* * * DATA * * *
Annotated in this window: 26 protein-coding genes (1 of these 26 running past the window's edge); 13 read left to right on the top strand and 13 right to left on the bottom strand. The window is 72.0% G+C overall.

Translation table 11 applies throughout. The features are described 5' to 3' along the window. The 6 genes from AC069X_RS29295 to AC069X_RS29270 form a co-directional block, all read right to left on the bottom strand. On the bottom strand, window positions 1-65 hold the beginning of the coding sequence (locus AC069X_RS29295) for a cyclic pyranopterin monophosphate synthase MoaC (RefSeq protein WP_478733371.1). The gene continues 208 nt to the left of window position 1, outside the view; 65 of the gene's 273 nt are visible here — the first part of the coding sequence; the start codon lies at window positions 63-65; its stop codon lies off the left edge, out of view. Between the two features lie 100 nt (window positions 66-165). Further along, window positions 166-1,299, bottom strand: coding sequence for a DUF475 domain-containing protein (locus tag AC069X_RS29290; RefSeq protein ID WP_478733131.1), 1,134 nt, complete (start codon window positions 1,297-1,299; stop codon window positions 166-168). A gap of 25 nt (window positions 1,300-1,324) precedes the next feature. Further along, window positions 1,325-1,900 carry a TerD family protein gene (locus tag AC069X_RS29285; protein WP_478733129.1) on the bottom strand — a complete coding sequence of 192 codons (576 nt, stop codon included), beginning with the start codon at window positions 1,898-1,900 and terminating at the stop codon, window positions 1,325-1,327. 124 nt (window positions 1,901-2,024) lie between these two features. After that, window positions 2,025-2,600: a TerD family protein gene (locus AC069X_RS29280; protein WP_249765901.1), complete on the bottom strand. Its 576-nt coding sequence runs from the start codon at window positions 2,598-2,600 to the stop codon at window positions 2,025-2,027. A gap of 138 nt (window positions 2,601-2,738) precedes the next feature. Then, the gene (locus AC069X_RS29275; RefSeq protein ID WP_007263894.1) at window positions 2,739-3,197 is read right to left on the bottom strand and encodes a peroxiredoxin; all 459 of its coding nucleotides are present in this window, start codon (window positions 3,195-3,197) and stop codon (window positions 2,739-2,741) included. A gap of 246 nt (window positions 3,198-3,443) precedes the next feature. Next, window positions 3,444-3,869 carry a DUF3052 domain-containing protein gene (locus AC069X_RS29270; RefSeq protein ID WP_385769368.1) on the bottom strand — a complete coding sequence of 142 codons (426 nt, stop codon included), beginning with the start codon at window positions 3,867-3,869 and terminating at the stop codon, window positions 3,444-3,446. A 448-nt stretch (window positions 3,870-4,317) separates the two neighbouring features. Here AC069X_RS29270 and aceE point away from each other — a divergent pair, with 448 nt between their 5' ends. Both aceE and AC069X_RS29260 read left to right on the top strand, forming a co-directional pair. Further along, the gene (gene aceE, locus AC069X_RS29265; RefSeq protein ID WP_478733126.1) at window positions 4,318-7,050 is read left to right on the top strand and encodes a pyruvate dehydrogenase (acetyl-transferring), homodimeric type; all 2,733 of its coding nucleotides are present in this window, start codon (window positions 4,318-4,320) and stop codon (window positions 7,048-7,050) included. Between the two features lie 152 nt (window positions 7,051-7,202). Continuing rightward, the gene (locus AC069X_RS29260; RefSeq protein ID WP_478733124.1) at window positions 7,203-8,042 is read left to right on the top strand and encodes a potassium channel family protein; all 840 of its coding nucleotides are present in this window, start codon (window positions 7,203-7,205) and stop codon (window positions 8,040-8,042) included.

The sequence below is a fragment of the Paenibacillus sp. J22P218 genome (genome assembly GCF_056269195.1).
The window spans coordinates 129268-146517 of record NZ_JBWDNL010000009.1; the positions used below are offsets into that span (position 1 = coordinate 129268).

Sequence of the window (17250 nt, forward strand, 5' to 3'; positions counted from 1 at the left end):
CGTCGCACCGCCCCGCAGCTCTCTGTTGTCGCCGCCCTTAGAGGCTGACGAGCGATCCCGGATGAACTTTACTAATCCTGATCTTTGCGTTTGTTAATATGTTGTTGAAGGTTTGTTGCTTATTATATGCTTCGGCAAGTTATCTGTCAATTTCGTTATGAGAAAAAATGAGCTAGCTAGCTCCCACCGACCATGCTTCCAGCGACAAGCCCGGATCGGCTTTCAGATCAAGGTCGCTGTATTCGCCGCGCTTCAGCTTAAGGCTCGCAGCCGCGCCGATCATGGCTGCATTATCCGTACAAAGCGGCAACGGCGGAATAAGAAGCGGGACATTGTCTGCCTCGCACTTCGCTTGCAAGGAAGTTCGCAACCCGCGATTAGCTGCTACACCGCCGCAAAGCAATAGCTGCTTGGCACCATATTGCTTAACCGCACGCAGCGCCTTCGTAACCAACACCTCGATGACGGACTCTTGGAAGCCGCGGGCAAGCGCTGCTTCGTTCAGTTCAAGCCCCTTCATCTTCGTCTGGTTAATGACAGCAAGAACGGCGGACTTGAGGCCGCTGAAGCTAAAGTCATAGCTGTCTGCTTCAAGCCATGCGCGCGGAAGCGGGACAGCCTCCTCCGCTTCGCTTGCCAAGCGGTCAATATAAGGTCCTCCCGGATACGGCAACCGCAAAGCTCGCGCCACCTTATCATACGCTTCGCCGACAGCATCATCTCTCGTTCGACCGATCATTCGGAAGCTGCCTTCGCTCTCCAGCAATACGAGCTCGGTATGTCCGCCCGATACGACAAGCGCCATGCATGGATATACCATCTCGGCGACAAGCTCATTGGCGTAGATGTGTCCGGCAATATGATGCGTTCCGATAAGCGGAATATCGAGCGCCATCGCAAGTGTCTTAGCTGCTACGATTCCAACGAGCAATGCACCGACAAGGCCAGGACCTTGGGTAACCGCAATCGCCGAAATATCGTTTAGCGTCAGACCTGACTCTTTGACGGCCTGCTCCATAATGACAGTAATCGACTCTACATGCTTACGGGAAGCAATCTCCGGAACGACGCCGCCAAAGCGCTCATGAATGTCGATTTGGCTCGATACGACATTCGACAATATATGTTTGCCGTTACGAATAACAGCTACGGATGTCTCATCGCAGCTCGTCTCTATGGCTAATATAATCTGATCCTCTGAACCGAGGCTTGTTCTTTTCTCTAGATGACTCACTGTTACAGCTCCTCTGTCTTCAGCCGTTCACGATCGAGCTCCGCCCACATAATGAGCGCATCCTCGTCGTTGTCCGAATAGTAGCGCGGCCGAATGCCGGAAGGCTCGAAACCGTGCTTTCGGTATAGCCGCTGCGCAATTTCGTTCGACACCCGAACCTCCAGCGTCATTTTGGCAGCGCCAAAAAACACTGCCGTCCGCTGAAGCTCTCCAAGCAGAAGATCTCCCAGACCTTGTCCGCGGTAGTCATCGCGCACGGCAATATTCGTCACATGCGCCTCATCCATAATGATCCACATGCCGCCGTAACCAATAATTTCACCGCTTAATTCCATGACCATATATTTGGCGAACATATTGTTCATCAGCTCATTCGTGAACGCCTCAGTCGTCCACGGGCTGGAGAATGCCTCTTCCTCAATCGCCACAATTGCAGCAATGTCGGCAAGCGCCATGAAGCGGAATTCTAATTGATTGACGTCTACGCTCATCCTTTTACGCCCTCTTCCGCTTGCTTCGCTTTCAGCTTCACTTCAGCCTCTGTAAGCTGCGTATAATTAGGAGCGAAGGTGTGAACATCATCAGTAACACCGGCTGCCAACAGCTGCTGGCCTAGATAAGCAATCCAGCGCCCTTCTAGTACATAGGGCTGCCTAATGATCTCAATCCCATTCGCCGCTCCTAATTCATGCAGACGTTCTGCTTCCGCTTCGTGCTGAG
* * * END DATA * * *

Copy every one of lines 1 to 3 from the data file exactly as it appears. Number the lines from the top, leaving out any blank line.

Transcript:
Annotated in this window: 26 protein-coding genes (1 of these 26 running past the window's edge); 13 read left to right on the top strand and 13 right to left on the bottom strand. The window is 72.0% G+C overall.

Translation table 11 applies throughout. The features are described 5' to 3' along the window. The 6 genes from AC069X_RS29295 to AC069X_RS29270 form a co-directional block, all read right to left on the bottom strand. On the bottom strand, window positions 1-65 hold the beginning of the coding sequence (locus AC069X_RS29295) for a cyclic pyranopterin monophosphate synthase MoaC (RefSeq protein WP_478733371.1). The gene continues 208 nt to the left of window position 1, outside the view; 65 of the gene's 273 nt are visible here — the first part of the coding sequence; the start codon lies at window positions 63-65; its stop codon lies off the left edge, out of view. Between the two features lie 100 nt (window positions 66-165). Further along, window positions 166-1,299, bottom strand: coding sequence for a DUF475 domain-containing protein (locus tag AC069X_RS29290; RefSeq protein ID WP_478733131.1), 1,134 nt, complete (start codon window positions 1,297-1,299; stop codon window positions 166-168). A gap of 25 nt (window positions 1,300-1,324) precedes the next feature. Further along, window positions 1,325-1,900 carry a TerD family protein gene (locus tag AC069X_RS29285; protein WP_478733129.1) on the bottom strand — a complete coding sequence of 192 codons (576 nt, stop codon included), beginning with the start codon at window positions 1,898-1,900 and terminating at the stop codon, window positions 1,325-1,327. 124 nt (window positions 1,901-2,024) lie between these two features. After that, window positions 2,025-2,600: a TerD family protein gene (locus AC069X_RS29280; protein WP_249765901.1), complete on the bottom strand. Its 576-nt coding sequence runs from the start codon at window positions 2,598-2,600 to the stop codon at window positions 2,025-2,027. A gap of 138 nt (window positions 2,601-2,738) precedes the next feature. Then, the gene (locus AC069X_RS29275; RefSeq protein ID WP_007263894.1) at window positions 2,739-3,197 is read right to left on the bottom strand and encodes a peroxiredoxin; all 459 of its coding nucleotides are present in this window, start codon (window positions 3,195-3,197) and stop codon (window positions 2,739-2,741) included. A gap of 246 nt (window positions 3,198-3,443) precedes the next feature. Next, window positions 3,444-3,869 carry a DUF3052 domain-containing protein gene (locus AC069X_RS29270; RefSeq protein ID WP_385769368.1) on the bottom strand — a complete coding sequence of 142 codons (426 nt, stop codon included), beginning with the start codon at window positions 3,867-3,869 and terminating at the stop codon, window positions 3,444-3,446. A 448-nt stretch (window positions 3,870-4,317) separates the two neighbouring features. Here AC069X_RS29270 and aceE point away from each other — a divergent pair, with 448 nt between their 5' ends. Both aceE and AC069X_RS29260 read left to right on the top strand, forming a co-directional pair. Further along, the gene (gene aceE, locus AC069X_RS29265; RefSeq protein ID WP_478733126.1) at window positions 4,318-7,050 is read left to right on the top strand and encodes a pyruvate dehydrogenase (acetyl-transferring), homodimeric type; all 2,733 of its coding nucleotides are present in this window, start codon (window positions 4,318-4,320) and stop codon (window positions 7,048-7,050) included. Between the two features lie 152 nt (window positions 7,051-7,202). Continuing rightward, the gene (locus AC069X_RS29260; RefSeq protein ID WP_478733124.1) at window positions 7,203-8,042 is read left to right on the top strand and encodes a potassium channel family protein; all 840 of its coding nucleotides are present in this window, start codon (window positions 7,203-7,205) and stop codon (window positions 8,040-8,042) included.

The sequence below is a fragment of the Paenibacillus sp. J22P218 genome (genome assembly GCF_056269195.1).